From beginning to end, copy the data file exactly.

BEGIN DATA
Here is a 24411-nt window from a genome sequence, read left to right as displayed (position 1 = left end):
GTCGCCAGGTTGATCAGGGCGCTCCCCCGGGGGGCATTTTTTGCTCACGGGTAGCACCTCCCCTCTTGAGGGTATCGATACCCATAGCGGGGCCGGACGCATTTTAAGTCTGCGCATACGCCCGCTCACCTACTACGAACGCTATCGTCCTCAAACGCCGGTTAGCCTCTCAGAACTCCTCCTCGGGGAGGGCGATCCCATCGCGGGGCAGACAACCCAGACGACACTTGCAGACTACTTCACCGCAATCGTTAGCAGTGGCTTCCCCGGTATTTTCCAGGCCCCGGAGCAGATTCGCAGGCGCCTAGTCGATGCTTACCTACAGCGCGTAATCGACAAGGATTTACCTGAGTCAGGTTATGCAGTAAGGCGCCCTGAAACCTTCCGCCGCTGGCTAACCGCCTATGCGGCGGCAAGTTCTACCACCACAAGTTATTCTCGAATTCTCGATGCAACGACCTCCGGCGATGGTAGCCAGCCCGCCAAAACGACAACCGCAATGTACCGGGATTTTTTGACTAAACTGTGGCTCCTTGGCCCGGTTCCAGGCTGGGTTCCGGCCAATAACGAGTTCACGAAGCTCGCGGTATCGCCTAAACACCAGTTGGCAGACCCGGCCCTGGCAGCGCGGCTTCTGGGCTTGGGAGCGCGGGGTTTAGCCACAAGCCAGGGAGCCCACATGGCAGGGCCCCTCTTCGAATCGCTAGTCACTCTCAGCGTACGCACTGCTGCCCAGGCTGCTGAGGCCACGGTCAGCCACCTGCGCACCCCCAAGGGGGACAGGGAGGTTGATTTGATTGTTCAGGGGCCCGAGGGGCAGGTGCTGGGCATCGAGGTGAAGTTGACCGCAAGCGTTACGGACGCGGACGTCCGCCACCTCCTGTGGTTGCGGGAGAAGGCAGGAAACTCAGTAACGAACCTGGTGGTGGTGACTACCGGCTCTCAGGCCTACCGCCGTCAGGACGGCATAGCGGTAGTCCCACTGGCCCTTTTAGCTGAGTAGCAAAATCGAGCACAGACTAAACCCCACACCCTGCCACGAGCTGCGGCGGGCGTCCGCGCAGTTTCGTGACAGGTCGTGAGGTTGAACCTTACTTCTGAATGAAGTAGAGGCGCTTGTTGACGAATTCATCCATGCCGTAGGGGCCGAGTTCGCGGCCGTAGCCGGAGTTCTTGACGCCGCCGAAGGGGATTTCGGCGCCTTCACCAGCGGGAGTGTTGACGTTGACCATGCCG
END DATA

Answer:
Here is a 24411-nt window from a genome sequence, read left to right as displayed (position 1 = left end):
GTCGCCAGGTTGATCAGGGCGCTCCCCCGGGGGGCATTTTTTGCTCACGGGTAGCACCTCCCCTCTTGAGGGTATCGATACCCATAGCGGGGCCGGACGCATTTTAAGTCTGCGCATACGCCCGCTCACCTACTACGAACGCTATCGTCCTCAAACGCCGGTTAGCCTCTCAGAACTCCTCCTCGGGGAGGGCGATCCCATCGCGGGGCAGACAACCCAGACGACACTTGCAGACTACTTCACCGCAATCGTTAGCAGTGGCTTCCCCGGTATTTTCCAGGCCCCGGAGCAGATTCGCAGGCGCCTAGTCGATGCTTACCTACAGCGCGTAATCGACAAGGATTTACCTGAGTCAGGTTATGCAGTAAGGCGCCCTGAAACCTTCCGCCGCTGGCTAACCGCCTATGCGGCGGCAAGTTCTACCACCACAAGTTATTCTCGAATTCTCGATGCAACGACCTCCGGCGATGGTAGCCAGCCCGCCAAAACGACAACCGCAATGTACCGGGATTTTTTGACTAAACTGTGGCTCCTTGGCCCGGTTCCAGGCTGGGTTCCGGCCAATAACGAGTTCACGAAGCTCGCGGTATCGCCTAAACACCAGTTGGCAGACCCGGCCCTGGCAGCGCGGCTTCTGGGCTTGGGAGCGCGGGGTTTAGCCACAAGCCAGGGAGCCCACATGGCAGGGCCCCTCTTCGAATCGCTAGTCACTCTCAGCGTACGCACTGCTGCCCAGGCTGCTGAGGCCACGGTCAGCCACCTGCGCACCCCCAAGGGGGACAGGGAGGTTGATTTGATTGTTCAGGGGCCCGAGGGGCAGGTGCTGGGCATCGAGGTGAAGTTGACCGCAAGCGTTACGGACGCGGACGTCCGCCACCTCCTGTGGTTGCGGGAGAAGGCAGGAAACTCAGTAACGAACCTGGTGGTGGTGACTACCGGCTCTCAGGCCTACCGCCGTCAGGACGGCATAGCGGTAGTCCCACTGGCCCTTTTAGCTGAGTAGCAAAATCGAGCACAGACTAAACCCCACACCCTGCCACGAGCTGCGGCGGGCGTCCGCGCAGTTTCGTGACAGGTCGTGAGGTTGAACCTTACTTCTGAATGAAGTAGAGGCGCTTGTTGACGAATTCATCCATGCCGTAGGGGCCGAGTTCGCGGCCGTAGCCGGAGTTCTTGACGCCGCCGAAGGGGATTTCGGCGCCTTCACCAGCGGGAGTGTTGACGTTGACCATGCCG